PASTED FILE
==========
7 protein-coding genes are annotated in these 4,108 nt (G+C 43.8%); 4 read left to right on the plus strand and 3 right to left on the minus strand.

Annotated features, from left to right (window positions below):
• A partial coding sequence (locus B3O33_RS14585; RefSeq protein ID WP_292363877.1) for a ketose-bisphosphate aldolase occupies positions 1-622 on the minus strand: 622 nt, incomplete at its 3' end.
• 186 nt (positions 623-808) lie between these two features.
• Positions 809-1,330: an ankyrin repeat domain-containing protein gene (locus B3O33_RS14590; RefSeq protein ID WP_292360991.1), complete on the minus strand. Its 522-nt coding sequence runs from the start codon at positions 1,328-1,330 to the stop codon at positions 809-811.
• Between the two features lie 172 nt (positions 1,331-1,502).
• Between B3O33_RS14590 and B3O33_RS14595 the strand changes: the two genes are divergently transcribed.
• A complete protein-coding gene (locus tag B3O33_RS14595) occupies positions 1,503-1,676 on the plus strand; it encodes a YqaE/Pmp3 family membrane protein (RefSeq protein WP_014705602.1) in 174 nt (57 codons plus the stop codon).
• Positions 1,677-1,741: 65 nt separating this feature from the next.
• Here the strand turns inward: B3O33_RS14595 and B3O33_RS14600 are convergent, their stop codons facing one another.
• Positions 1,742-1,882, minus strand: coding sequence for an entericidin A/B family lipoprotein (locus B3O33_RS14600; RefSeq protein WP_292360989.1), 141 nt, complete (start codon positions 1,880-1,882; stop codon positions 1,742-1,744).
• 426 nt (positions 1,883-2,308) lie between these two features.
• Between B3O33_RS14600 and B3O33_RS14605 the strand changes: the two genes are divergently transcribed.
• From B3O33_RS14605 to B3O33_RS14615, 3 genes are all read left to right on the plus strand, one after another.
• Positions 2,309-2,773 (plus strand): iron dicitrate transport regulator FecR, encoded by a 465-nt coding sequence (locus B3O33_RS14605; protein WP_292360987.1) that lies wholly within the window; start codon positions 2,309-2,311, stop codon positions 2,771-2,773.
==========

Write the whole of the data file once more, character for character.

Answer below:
7 protein-coding genes are annotated in these 4,108 nt (G+C 43.8%); 4 read left to right on the plus strand and 3 right to left on the minus strand.

Annotated features, from left to right (window positions below):
• A partial coding sequence (locus B3O33_RS14585; RefSeq protein ID WP_292363877.1) for a ketose-bisphosphate aldolase occupies positions 1-622 on the minus strand: 622 nt, incomplete at its 3' end.
• 186 nt (positions 623-808) lie between these two features.
• Positions 809-1,330: an ankyrin repeat domain-containing protein gene (locus B3O33_RS14590; RefSeq protein ID WP_292360991.1), complete on the minus strand. Its 522-nt coding sequence runs from the start codon at positions 1,328-1,330 to the stop codon at positions 809-811.
• Between the two features lie 172 nt (positions 1,331-1,502).
• Between B3O33_RS14590 and B3O33_RS14595 the strand changes: the two genes are divergently transcribed.
• A complete protein-coding gene (locus tag B3O33_RS14595) occupies positions 1,503-1,676 on the plus strand; it encodes a YqaE/Pmp3 family membrane protein (RefSeq protein WP_014705602.1) in 174 nt (57 codons plus the stop codon).
• Positions 1,677-1,741: 65 nt separating this feature from the next.
• Here the strand turns inward: B3O33_RS14595 and B3O33_RS14600 are convergent, their stop codons facing one another.
• Positions 1,742-1,882, minus strand: coding sequence for an entericidin A/B family lipoprotein (locus B3O33_RS14600; RefSeq protein WP_292360989.1), 141 nt, complete (start codon positions 1,880-1,882; stop codon positions 1,742-1,744).
• 426 nt (positions 1,883-2,308) lie between these two features.
• Between B3O33_RS14600 and B3O33_RS14605 the strand changes: the two genes are divergently transcribed.
• From B3O33_RS14605 to B3O33_RS14615, 3 genes are all read left to right on the plus strand, one after another.
• Positions 2,309-2,773 (plus strand): iron dicitrate transport regulator FecR, encoded by a 465-nt coding sequence (locus B3O33_RS14605; protein WP_292360987.1) that lies wholly within the window; start codon positions 2,309-2,311, stop codon positions 2,771-2,773.